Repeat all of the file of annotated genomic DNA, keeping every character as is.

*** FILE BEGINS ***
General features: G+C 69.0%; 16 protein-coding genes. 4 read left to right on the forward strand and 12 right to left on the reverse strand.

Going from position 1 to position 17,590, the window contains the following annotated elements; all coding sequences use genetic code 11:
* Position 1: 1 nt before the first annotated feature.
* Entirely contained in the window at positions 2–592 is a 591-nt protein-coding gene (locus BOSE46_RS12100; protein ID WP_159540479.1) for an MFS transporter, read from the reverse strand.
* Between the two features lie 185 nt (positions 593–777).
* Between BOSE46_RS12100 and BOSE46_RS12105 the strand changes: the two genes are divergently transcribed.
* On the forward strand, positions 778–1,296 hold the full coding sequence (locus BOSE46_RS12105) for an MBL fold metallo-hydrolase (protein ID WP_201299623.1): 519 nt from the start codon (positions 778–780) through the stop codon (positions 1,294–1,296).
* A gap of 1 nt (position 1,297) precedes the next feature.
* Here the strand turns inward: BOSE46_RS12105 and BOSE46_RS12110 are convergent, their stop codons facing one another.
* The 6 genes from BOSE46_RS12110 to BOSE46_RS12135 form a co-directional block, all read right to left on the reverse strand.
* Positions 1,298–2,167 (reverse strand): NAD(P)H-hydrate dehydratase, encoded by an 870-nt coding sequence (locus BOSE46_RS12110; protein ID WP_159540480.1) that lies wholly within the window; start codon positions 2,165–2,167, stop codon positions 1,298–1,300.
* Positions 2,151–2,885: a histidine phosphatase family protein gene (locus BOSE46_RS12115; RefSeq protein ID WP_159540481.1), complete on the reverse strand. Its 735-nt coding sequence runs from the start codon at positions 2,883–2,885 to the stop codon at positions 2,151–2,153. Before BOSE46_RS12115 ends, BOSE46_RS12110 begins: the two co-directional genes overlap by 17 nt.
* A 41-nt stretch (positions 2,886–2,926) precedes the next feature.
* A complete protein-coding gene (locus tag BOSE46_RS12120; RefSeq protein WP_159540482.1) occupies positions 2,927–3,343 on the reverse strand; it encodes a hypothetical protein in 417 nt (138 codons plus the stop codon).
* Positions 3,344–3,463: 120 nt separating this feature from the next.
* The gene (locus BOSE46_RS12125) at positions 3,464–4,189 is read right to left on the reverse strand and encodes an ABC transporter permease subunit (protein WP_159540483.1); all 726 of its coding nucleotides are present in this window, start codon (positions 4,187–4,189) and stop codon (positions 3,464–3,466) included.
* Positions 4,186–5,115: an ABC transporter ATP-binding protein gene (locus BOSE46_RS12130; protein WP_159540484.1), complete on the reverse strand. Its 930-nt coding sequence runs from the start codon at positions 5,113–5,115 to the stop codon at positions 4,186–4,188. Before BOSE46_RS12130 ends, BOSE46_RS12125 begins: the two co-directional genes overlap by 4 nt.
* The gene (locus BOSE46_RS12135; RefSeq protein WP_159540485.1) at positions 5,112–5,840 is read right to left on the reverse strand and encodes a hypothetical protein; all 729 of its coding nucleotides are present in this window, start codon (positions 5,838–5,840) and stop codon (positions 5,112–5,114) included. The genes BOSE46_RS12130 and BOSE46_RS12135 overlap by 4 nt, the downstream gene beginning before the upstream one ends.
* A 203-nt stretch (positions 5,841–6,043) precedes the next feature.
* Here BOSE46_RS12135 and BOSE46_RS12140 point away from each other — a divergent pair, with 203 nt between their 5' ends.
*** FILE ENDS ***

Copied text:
General features: G+C 69.0%; 16 protein-coding genes. 4 read left to right on the forward strand and 12 right to left on the reverse strand.

Going from position 1 to position 17,590, the window contains the following annotated elements; all coding sequences use genetic code 11:
* Position 1: 1 nt before the first annotated feature.
* Entirely contained in the window at positions 2–592 is a 591-nt protein-coding gene (locus BOSE46_RS12100; protein ID WP_159540479.1) for an MFS transporter, read from the reverse strand.
* Between the two features lie 185 nt (positions 593–777).
* Between BOSE46_RS12100 and BOSE46_RS12105 the strand changes: the two genes are divergently transcribed.
* On the forward strand, positions 778–1,296 hold the full coding sequence (locus BOSE46_RS12105) for an MBL fold metallo-hydrolase (protein ID WP_201299623.1): 519 nt from the start codon (positions 778–780) through the stop codon (positions 1,294–1,296).
* A gap of 1 nt (position 1,297) precedes the next feature.
* Here the strand turns inward: BOSE46_RS12105 and BOSE46_RS12110 are convergent, their stop codons facing one another.
* The 6 genes from BOSE46_RS12110 to BOSE46_RS12135 form a co-directional block, all read right to left on the reverse strand.
* Positions 1,298–2,167 (reverse strand): NAD(P)H-hydrate dehydratase, encoded by an 870-nt coding sequence (locus BOSE46_RS12110; protein ID WP_159540480.1) that lies wholly within the window; start codon positions 2,165–2,167, stop codon positions 1,298–1,300.
* Positions 2,151–2,885: a histidine phosphatase family protein gene (locus BOSE46_RS12115; RefSeq protein ID WP_159540481.1), complete on the reverse strand. Its 735-nt coding sequence runs from the start codon at positions 2,883–2,885 to the stop codon at positions 2,151–2,153. Before BOSE46_RS12115 ends, BOSE46_RS12110 begins: the two co-directional genes overlap by 17 nt.
* A 41-nt stretch (positions 2,886–2,926) precedes the next feature.
* A complete protein-coding gene (locus tag BOSE46_RS12120; RefSeq protein WP_159540482.1) occupies positions 2,927–3,343 on the reverse strand; it encodes a hypothetical protein in 417 nt (138 codons plus the stop codon).
* Positions 3,344–3,463: 120 nt separating this feature from the next.
* The gene (locus BOSE46_RS12125) at positions 3,464–4,189 is read right to left on the reverse strand and encodes an ABC transporter permease subunit (protein WP_159540483.1); all 726 of its coding nucleotides are present in this window, start codon (positions 4,187–4,189) and stop codon (positions 3,464–3,466) included.
* Positions 4,186–5,115: an ABC transporter ATP-binding protein gene (locus BOSE46_RS12130; protein WP_159540484.1), complete on the reverse strand. Its 930-nt coding sequence runs from the start codon at positions 5,113–5,115 to the stop codon at positions 4,186–4,188. Before BOSE46_RS12130 ends, BOSE46_RS12125 begins: the two co-directional genes overlap by 4 nt.
* The gene (locus BOSE46_RS12135; RefSeq protein WP_159540485.1) at positions 5,112–5,840 is read right to left on the reverse strand and encodes a hypothetical protein; all 729 of its coding nucleotides are present in this window, start codon (positions 5,838–5,840) and stop codon (positions 5,112–5,114) included. The genes BOSE46_RS12130 and BOSE46_RS12135 overlap by 4 nt, the downstream gene beginning before the upstream one ends.
* A 203-nt stretch (positions 5,841–6,043) precedes the next feature.
* Here BOSE46_RS12135 and BOSE46_RS12140 point away from each other — a divergent pair, with 203 nt between their 5' ends.